Learn how our favorite emerging talents live, work, and dream design in 2019.
We asked each of this year’s Dwell 24 about their everyday lives as designers. What inspires them? What does a typical workday look like? Who are their heroes? Follow along with the infographics below to read their responses.
- Fact: Among the 24 rising designers, the majority (74%) are right-handed, although a couple are ambidextrous.
- When asked about their heroes in design or in life, we received a range of responses: “Hans Wegner (in design) and Michael Jordan (in life),” says Samson Wang; “Olafur Eliasson,” is Ian Cochran’s response; and Marla Camerena responds with “Immigrants—people who leave behind and risk everything for a better life.”
- What contemporary design trends do the Dwell 24 despise? “Soft, squishy things,” says Urvi Sharma; “I can tell I’m getting older by my response: the ugly-beautiful situation running about. I like organic forms and surprising material combinations, but this new stuff is beyond my comprehension,” adds Mark Grattan; “All of it,” Aaron Aujla bluntly states; and “Any trend that ignores environmental issues,” is Maria Camarena’s response.
- Fact: Almost half (48%) of this year’s Dwell 24 prefer Bauhaus over Memphis and Brutalist, with 22 percent and 30 perfect, respectively.
- Fact: The group’s preference for form, function, or fun in design is practically split in thirds, with fun only slightly edging out the others.
- Fact: These emerging designers prefer to live in the present, and only a couple (11%) consider the past influential to their work.
- Here’s what a few had to say when asked about their most treasured possession: “A pine tree, actually,” states Simon Schmitz; “In my studio, my manual Muji pencil sharpener. In my purse, my silver hairpin fromBali gifted to me by someone dear to my heart,” says Paola Sakr; “My moleskin. I never leave home without it, cliché as it may sound,” notes Gabriel Tan.
- Fact: Most of this year’s Dwell 24 continue to sketch the old fashioned way—with a pen—and only a few (15%) prefer to sketch on a computer.
- When it comes to the skills our Dwell 24 designers would most like to learn, their responses are varied: “The ability to carve the human figure in marble. But more importantly, being able to capture the figure’s soul in the sculpture,” says Ryan Heinz; “negotiation tactics,” adds Stein Wang; “proper Italian pasta making,” responds Joel Booy; and “teleportation, a kind of super strength like in Marvel comics,” is Mario Tsai’s answer.
- While we all daydream about we might have in our dream home, here’s what this year’s Dwell 24 would include: “Secret passageways,” says Urvi Sharma; “a separate refrigerator for ice cream and a library with a spa,” answers SeonHee Kim; “a cedar-wood sauna(on a lake!),” responds Kate Booy; “a room full of all my favorite stationery in the world, including some items I can’t get anymore. I’d call it the StationeryMuseum,” says Nicki Shen; and “an indoor hammock,” notes Miranda Tengs Brun.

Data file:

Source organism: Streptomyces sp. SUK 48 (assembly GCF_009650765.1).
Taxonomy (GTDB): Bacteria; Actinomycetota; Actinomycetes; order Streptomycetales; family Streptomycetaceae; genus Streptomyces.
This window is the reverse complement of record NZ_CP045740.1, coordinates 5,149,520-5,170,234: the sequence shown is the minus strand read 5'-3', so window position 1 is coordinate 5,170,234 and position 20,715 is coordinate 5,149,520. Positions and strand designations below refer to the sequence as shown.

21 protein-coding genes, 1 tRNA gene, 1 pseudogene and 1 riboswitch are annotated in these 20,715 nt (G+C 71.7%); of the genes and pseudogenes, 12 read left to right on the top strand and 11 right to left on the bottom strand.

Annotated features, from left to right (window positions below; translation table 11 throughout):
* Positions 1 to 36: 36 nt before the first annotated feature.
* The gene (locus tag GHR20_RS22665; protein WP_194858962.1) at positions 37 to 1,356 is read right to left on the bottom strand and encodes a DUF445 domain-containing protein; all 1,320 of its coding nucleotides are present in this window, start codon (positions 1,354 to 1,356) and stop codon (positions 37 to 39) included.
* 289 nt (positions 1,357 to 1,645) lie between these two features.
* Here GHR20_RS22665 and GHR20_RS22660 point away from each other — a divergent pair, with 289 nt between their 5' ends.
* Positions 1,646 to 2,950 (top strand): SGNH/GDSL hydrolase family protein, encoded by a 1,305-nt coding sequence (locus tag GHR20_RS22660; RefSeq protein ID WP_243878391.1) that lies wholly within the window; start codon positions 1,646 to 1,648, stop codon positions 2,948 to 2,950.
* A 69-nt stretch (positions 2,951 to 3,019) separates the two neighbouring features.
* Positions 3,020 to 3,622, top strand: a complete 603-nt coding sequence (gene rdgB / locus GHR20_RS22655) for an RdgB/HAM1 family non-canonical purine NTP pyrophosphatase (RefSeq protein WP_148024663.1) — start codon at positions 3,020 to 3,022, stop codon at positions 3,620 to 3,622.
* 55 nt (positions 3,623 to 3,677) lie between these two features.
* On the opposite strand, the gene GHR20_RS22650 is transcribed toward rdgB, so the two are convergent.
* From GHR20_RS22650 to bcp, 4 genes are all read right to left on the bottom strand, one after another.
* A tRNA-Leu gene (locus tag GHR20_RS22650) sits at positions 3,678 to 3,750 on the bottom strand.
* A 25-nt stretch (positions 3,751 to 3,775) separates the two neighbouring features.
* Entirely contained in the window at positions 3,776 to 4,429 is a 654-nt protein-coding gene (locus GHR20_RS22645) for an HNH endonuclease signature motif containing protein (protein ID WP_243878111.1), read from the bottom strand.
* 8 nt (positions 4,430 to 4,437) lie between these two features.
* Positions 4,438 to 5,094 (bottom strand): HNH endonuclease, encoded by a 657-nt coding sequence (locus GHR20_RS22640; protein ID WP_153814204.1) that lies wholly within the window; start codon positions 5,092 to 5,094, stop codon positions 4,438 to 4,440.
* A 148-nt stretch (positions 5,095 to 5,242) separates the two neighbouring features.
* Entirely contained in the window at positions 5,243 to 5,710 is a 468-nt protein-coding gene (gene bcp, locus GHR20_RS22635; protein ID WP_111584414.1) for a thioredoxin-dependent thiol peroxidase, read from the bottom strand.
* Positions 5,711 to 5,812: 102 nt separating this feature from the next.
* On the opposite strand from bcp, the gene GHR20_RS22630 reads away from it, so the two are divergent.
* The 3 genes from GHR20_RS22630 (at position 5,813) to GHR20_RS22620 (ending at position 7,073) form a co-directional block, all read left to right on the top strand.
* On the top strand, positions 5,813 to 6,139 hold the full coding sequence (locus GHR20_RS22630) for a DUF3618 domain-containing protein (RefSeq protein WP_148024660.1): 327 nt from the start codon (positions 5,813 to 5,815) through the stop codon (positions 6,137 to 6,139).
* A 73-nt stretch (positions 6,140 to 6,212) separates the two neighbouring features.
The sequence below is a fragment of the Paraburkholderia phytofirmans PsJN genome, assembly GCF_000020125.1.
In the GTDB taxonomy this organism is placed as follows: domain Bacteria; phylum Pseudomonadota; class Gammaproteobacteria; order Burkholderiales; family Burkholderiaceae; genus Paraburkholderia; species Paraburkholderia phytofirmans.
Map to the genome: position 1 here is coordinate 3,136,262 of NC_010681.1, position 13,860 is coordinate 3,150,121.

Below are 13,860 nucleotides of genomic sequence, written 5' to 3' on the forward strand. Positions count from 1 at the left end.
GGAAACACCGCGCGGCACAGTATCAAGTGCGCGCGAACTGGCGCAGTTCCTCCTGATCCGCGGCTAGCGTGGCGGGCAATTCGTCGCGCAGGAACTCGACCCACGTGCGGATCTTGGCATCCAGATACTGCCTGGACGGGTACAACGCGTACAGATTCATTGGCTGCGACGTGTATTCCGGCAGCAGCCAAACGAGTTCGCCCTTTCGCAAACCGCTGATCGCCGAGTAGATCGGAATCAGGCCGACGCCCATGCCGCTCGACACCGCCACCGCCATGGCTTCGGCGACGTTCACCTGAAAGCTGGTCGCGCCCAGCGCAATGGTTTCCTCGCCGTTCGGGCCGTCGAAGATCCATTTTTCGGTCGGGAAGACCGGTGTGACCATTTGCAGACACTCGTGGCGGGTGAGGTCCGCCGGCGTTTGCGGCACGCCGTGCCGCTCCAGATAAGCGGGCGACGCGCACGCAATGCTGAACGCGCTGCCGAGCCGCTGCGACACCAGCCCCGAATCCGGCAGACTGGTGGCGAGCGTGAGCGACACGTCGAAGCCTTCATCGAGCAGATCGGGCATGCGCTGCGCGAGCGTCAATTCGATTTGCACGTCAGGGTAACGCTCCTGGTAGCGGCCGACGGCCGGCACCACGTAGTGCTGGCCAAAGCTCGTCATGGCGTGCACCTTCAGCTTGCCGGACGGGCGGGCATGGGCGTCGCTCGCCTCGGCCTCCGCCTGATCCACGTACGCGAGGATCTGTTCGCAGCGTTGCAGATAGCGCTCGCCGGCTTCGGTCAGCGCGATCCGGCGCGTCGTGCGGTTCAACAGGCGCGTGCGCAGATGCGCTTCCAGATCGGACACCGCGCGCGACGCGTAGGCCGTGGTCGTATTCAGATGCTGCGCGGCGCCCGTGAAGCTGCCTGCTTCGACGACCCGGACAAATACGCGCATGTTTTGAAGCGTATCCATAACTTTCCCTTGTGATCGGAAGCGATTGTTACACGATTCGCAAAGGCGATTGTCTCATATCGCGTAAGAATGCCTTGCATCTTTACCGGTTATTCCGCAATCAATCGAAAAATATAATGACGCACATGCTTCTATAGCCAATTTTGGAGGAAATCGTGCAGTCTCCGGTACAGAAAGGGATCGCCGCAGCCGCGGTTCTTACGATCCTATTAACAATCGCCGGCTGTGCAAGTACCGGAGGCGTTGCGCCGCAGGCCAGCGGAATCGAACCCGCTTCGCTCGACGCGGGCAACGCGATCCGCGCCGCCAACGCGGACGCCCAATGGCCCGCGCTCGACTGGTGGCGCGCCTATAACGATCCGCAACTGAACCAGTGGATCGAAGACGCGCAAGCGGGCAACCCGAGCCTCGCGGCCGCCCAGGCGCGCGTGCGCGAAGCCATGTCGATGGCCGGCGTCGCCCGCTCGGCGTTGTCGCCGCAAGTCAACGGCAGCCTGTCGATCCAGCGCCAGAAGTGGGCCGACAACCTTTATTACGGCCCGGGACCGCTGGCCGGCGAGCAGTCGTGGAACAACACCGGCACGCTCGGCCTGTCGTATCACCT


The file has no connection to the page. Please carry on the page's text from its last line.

The group had a lot of ideas for everyday objects they would like to redesign. Says SeonHee Kim: “For a long time I dreamed of a folding house that I can keep in my car, like the cartoon character Doraemon. I’d love to design a folding house someday.” On the other hand, Ángel Mombiedro prefers mobile phones as “they all look the same now” and Ian Cochran notes he would choose a mirror.
When we asked the group to finish this question, “Design should…,” everyone had something a little different to say. Simon Schmitz thinks design should “dare,” while Joel Booy believes it should “strive to have worthy aims and then attempt to meet them.” Offering other perspectives, Nicki Shen states design should “be thoughtful and functional,” and Stein Wang notes it should also be able to “withstand the scrutiny of being questioned ‘why.'”
Fact: Over half of the designers (56%) work best with music, while a third of those remaining prefer silence.
Fact: Two thirds of this year’s Dwell 24 would classify their studio as a “hive of productive clutter.”
Fact: Most of this year’s group (48%) do their best work in the morning, while hardly any (11%) get anything done in the afternoon.
Fact: When it comes to Instagram, most of the designers see it as a promotional tool and almost none (4%) avoid the social media service all together.
Lastly, we all procrastinate, but what about this year’s Dwell 24? Well, Simon Schmitz states that he does it “with the help of the Internet,” while Paola Sakr admits she procrastinates “often and needlessly.” Mark Grattan responds with a clarifying question: “you mean, what isInstagram?” Topher Kong seems one step ahead as he says, “my zodiac sign isSagittarius, so procrastination isn’t apart of me.” Lastly, Urvi Sharma notes she just gets other things done: “I meticulously organize everything around me or start rearranging the furniture in my house.”